In hotels and temples, the number of curries and dishes may go up to 30. The importance of the feast to Kerala's Onam celebration culture is captured in the famous Malayalam proverb "Kaanam Vittum Onam Unnanam " which means "One must have the Onam lunch even selling his property, to have so". The Travancore-style Onasadya is renowned to be the most disciplined and tradition-bound.
This refers to all the games played at the festival of Onam. Talappanthukali which is game played with a ball is a favorite of men. They also indulge in Ambeyyal (archery). Women engage themselves in making Pookalam and performing several traditional dances.
Also known as the snake boat race, this is one of the most entertaining events of the Onam festival. Near about 100 boatmen compete with each other in a boat riding competition Well-known races include the Aeanmulla UthrattadhiBoat Race and the Nehru Trophy Boat Race. Numerous oarsmen row huge snake-shaped boats. Men and women come from far and near to watch and cheer the snake boat race through the water. This event is particularly featured on the Pampa River, considered sacred and Kerala equivalent of Ganges River. The boats are decorated beautifully in different patterns. Men and women from across the city come to witness this race.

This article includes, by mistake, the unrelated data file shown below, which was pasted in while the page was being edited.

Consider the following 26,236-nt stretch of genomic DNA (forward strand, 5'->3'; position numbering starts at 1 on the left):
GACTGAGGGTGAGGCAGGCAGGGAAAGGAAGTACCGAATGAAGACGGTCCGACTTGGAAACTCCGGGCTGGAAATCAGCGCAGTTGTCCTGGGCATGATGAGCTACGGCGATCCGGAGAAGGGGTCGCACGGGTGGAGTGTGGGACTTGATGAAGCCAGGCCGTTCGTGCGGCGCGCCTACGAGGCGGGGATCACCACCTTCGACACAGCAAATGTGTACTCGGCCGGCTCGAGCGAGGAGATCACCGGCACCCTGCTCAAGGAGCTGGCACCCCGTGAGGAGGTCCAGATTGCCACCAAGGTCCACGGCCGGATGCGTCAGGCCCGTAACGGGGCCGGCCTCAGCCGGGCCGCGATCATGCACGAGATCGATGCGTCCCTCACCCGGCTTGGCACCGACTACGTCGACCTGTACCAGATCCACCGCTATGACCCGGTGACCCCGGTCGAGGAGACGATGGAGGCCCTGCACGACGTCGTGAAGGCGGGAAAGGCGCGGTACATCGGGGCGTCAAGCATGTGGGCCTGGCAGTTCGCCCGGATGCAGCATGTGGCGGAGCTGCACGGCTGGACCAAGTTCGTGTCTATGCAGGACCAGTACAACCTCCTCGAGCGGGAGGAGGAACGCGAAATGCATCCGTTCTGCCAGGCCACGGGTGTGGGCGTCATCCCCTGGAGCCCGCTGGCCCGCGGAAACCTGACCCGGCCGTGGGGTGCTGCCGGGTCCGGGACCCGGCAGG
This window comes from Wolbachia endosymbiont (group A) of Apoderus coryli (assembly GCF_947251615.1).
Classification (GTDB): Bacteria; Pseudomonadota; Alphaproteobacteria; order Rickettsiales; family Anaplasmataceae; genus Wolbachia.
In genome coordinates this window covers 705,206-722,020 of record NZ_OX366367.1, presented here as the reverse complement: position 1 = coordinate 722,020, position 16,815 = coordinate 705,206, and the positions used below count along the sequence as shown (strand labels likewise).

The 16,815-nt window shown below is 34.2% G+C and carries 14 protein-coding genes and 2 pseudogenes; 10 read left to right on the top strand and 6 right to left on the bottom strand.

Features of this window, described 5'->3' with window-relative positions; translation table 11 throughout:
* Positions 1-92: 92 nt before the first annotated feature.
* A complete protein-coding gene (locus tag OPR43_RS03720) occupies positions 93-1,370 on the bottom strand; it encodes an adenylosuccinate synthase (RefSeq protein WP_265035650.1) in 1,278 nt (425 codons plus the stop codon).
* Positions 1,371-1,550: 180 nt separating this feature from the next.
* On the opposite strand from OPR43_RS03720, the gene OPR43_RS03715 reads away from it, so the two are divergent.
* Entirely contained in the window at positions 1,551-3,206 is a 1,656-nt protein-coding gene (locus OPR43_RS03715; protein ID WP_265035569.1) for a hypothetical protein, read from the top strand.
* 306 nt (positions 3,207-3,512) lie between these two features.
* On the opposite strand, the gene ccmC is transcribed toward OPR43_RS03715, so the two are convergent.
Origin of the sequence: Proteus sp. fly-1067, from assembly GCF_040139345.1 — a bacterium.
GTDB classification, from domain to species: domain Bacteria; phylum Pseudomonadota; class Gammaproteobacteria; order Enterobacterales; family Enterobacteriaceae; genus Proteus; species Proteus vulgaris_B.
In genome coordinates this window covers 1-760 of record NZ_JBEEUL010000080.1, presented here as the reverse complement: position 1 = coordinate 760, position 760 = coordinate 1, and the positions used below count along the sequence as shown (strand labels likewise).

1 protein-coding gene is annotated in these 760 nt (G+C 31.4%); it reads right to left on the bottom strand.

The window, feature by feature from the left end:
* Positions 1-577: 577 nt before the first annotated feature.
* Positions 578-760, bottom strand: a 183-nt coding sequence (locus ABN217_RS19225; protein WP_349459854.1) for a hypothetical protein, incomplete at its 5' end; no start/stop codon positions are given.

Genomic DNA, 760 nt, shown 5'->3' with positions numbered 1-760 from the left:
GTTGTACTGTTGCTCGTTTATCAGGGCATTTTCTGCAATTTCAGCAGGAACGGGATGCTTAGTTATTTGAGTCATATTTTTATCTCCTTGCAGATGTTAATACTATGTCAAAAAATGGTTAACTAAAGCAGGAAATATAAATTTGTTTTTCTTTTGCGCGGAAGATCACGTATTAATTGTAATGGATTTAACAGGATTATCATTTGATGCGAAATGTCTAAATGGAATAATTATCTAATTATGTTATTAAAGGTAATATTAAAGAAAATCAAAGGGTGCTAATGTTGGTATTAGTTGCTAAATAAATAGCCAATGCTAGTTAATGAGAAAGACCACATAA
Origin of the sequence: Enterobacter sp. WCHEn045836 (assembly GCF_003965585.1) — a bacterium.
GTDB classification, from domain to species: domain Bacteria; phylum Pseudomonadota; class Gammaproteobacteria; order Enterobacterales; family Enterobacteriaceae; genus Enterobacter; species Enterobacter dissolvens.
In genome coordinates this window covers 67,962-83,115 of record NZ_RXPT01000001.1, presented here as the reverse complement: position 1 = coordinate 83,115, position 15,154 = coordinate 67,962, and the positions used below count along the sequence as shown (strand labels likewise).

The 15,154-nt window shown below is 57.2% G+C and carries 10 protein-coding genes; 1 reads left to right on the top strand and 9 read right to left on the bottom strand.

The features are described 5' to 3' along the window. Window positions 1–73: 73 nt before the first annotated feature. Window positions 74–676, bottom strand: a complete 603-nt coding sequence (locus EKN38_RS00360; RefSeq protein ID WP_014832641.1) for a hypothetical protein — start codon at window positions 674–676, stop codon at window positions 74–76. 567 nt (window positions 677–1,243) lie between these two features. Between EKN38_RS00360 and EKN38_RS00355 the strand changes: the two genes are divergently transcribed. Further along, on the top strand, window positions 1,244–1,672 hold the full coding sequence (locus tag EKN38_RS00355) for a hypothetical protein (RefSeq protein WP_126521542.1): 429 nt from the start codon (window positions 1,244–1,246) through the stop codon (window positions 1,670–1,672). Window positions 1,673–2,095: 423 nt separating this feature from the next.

Pookkalam refers to making designs with different types of flowers in front of the gate of the house. With each passing day during the Onam festival, a new layer of flowers is added to the Pookalam. At some Pookalam competitions are held at some places.
The Onam celebrations across the state start off with a grand procession at Thrippunithura near Kochi called Atthachamayam, also referred to as Thripunithura Athachamayam. The parade features elephants marching, drum beats and other music, folk art forms, floats and colorfully dressed people with masks. In Kerala's history, the King of Kochi used to head a grand military procession in full ceremonial robes from his palace to the Thrikkakara temple, meeting and greeting his people. In contemporary times, this a state-supported event.
The parade floats traditionally feature scenes from epics such as the Mahabharata and the Ramayana. Additionally, some floats include themes from the Bible as well as current themes thereby highlighting unity and harmony.
The procession path historically has been from Tripunithura to the Vamanamoorthy Temple in Thrikkakara, Ernakulam district. The temple is dedicated to Vishnu in his Vamana (dwarf) avatar. After arrival at the temple, the marchers offer a prayer.
Other major attraction of the festival includes the thumbithullal (folk dances) performed by women. Kaikottikali is a clap dance performed on the occasion of Onam. Women performing the dance sing praises of King Mahabali. Women also perform a dance in a circle. This dance form is called Thumbi Thullal.